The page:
In the subsequent window, you’ll see the location of your signature file. Make a note of it should you wish to back it up. Then enter and confirm a password. When you’re done, click the Finish button. Your signature will appear at the bottom of the certificate list. Click the Close button and close the preferences window.
When you next need to sign a document that requires a certificate just double-click in the digital signature field, and the Sign Document dialog box will appear. Enter the password for your signature and follow the instructions to insert your signature.
For a variety of reasons—frugality, environmentalism, laziness—I try to avoid printing documents whenever possible. That can get tricky when someone needs my signature. For example, I recently joined Macworld as a full-time staffer and was immediately sent a massive 80-plus page PDF welcome packet. Buried within those 80-plus pages were eight forms that I had to fill out and return to HR. That meant pulling individual pages out of a single PDF, then digitally filling them in.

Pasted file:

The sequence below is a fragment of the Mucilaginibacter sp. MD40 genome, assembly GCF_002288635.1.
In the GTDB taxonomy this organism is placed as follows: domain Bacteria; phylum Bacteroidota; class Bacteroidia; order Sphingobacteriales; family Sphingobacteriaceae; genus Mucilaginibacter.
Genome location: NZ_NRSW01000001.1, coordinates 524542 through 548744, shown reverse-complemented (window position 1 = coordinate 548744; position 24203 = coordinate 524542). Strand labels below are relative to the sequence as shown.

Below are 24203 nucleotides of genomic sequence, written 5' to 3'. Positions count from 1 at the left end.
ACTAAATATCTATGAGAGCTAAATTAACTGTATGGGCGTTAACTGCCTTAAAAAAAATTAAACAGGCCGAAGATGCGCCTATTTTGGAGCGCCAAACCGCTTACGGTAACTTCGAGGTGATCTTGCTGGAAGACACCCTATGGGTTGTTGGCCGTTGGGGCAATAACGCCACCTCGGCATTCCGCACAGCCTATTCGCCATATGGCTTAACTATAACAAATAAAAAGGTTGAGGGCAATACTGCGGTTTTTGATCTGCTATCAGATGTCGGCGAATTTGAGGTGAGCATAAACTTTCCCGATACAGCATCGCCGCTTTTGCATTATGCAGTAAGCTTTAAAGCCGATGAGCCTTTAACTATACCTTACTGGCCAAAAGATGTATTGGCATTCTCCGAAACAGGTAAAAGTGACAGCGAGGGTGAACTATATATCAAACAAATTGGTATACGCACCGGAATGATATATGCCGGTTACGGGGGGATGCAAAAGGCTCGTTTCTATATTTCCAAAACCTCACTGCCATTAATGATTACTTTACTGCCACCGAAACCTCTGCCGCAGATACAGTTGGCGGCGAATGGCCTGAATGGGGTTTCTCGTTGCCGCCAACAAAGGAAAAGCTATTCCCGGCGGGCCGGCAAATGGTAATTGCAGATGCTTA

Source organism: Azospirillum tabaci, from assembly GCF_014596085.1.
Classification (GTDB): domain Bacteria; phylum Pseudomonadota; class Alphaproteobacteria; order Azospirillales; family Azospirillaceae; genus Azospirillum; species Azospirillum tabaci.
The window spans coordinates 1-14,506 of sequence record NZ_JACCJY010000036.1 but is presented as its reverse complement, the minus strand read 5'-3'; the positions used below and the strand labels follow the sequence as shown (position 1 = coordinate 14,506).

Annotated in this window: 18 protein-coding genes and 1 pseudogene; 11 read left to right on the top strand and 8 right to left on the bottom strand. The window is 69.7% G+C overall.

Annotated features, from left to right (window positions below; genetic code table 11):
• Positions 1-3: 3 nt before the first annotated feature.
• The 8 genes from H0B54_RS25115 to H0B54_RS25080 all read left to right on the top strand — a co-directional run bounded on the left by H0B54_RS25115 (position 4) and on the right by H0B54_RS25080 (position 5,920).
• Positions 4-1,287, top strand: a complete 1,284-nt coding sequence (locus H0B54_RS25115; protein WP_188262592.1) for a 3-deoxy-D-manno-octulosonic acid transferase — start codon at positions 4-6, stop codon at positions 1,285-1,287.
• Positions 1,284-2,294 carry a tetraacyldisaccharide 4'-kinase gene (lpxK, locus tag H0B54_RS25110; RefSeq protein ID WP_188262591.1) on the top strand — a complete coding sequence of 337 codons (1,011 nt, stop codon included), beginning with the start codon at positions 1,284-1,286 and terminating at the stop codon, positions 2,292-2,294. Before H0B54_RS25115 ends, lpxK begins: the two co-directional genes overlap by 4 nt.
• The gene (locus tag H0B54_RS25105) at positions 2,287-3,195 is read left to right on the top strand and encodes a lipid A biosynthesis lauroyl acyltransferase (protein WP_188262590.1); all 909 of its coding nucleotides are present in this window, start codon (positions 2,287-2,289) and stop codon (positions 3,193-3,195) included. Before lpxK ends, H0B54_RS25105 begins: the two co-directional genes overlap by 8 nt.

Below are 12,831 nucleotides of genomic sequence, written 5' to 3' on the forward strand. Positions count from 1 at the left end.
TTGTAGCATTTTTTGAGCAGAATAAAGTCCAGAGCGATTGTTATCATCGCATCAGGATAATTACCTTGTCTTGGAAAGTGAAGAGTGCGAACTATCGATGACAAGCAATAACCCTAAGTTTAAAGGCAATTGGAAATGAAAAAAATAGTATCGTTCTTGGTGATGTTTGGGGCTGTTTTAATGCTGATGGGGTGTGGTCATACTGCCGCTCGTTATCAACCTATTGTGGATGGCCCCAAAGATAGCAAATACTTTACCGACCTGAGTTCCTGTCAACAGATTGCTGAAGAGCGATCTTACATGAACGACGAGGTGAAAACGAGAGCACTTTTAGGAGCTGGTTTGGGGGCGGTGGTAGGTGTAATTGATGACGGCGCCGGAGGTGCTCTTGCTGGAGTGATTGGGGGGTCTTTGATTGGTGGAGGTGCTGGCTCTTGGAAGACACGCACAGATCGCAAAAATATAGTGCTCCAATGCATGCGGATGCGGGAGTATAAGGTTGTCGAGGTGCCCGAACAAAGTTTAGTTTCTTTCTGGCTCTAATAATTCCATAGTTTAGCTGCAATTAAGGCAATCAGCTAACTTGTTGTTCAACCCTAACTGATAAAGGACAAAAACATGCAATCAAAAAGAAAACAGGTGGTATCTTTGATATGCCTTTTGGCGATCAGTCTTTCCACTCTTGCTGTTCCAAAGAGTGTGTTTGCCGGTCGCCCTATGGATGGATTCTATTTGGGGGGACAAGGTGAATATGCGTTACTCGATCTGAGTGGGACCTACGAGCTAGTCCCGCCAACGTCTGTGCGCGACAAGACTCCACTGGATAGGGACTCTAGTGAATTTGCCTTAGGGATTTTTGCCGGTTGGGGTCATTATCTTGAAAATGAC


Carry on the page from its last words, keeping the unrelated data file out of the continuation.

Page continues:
You probably know how to combine PDF pages in Preview; separating pages is just as easy. To start, make sure the sidebar is showing (Command-Shift-D if not) and that it’s displaying thumbnails of the pages in the document (if not, Command-Option-2). To pull a page out of the PDF, open it in Preview, click on the appropriate thumbnail in the sidebar, and drag it to your desktop. Preview will create a new file with just that page, giving it the same name as the original file with (dragged) as a suffix. If you Command-click to select multiple (even non-contiguous) pages from the sidebar and drag them all to the desktop, you’ll create a single new PDF containing all of those pages.